Tribal Groups Tout 'Regenerative Benefits' of Periodic Blazes
By Rama Lakshmi
Washington Post Foreign Service
Sunday, December 16, 2007; Page A33
YERAKANAGADDE, India – Achuge Gowda's village is ensconced deep inside a thick, hilly forest that has been home to his people for thousands of years. He and others from the Soliga tribe have songs, folklore and cultural rituals about each and every plant and animal species. And they worship a deity who is believed to wear giant sandals and patrol the woods at night.
The Soligas have also traditionally set fire to the forest, because they believe that fires are an important tool for protecting the ecosystem. Since their south Indian forest was declared a wildlife sanctuary in 1972, the practice has officially been banned. But that doesn't mean the Soligas have always obeyed the law.
"We have used fire for generations, and it has many regenerative benefits," said Gowda, 55, a tall, bony man whose family relies on food harvested from the forest to survive. "The complete ban on fires harms the forests in the long run by reducing the diversity of species. But people like us are beaten and harassed by the forest officers for fires."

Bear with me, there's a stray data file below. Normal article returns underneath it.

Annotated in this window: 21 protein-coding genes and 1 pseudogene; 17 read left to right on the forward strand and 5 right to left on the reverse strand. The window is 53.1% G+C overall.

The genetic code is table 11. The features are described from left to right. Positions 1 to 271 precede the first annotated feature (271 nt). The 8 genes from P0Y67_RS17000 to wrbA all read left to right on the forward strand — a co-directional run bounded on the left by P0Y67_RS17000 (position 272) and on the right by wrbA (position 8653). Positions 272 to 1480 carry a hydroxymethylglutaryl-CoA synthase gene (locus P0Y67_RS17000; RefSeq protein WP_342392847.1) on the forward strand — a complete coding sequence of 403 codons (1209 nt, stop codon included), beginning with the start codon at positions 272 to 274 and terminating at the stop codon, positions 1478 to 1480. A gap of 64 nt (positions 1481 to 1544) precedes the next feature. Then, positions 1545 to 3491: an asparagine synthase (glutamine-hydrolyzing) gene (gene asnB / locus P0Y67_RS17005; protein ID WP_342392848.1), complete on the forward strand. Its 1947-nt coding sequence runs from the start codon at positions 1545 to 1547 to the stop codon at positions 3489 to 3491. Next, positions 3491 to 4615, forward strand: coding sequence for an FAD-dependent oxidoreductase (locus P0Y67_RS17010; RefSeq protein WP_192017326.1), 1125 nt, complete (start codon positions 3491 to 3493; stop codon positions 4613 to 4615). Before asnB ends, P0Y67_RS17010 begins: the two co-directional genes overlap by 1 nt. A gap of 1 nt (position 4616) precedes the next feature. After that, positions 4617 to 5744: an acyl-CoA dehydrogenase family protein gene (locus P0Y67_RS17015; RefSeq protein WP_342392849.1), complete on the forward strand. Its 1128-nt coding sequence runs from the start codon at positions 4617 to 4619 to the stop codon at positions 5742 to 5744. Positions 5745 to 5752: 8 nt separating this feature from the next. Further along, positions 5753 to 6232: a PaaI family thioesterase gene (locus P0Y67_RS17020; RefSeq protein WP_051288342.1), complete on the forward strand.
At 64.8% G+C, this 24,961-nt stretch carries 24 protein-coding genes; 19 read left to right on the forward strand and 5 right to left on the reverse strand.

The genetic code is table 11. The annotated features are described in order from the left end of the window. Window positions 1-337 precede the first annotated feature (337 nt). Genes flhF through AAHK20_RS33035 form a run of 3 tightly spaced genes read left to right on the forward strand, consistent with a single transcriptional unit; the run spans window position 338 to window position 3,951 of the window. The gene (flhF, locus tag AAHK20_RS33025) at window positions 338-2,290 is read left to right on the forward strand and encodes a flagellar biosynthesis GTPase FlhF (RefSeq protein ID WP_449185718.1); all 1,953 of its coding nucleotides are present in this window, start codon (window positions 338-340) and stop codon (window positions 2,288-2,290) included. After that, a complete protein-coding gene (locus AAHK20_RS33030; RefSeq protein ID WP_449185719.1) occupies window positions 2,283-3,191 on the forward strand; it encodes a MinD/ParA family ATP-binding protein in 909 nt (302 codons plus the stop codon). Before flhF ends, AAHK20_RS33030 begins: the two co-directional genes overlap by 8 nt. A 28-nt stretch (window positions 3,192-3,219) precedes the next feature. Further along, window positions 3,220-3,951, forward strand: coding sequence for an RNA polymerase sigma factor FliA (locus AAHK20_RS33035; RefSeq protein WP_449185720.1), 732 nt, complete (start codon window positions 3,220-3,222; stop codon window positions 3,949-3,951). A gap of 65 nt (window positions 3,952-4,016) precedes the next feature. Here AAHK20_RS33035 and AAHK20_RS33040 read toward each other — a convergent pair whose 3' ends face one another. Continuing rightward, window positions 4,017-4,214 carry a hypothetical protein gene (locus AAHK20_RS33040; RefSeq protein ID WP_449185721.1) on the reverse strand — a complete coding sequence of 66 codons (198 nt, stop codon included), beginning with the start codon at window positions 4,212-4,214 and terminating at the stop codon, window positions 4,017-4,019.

For about 80 years, India has banned fires in national forests in an attempt to preserve wildlife habitats and timber, and to prevent carbon emissions. But that policy might now be changing.
Last month, for the first time in India's conservation history, senior government officials agreed to reconsider the ban. About the same time that forest fires were ravaging Southern California, the officials at the Ministry of Environment and Forests in New Delhi decided to study the role and impact of forest fires, create a database and work to more closely involve local communities in fire management.
Pai also said the government is planning a forest fire awareness campaign similar to the Smokey Bear campaign in the United States.
The government's ban has often given rise to clashes with communities in and around forests. Many tribal groups believe that regular, planned fires burn weeds and litter, and ultimately allow new vegetation to grow and prevent a buildup of flammable material.
About 20 percent of India is covered by forest, and government reports say 53 percent of the woodland is fire-prone. According to a report from the World Wide Fund for Nature, about 3.5 million acres of forest are affected by fires annually, causing an annual financial loss of $1.1 billion.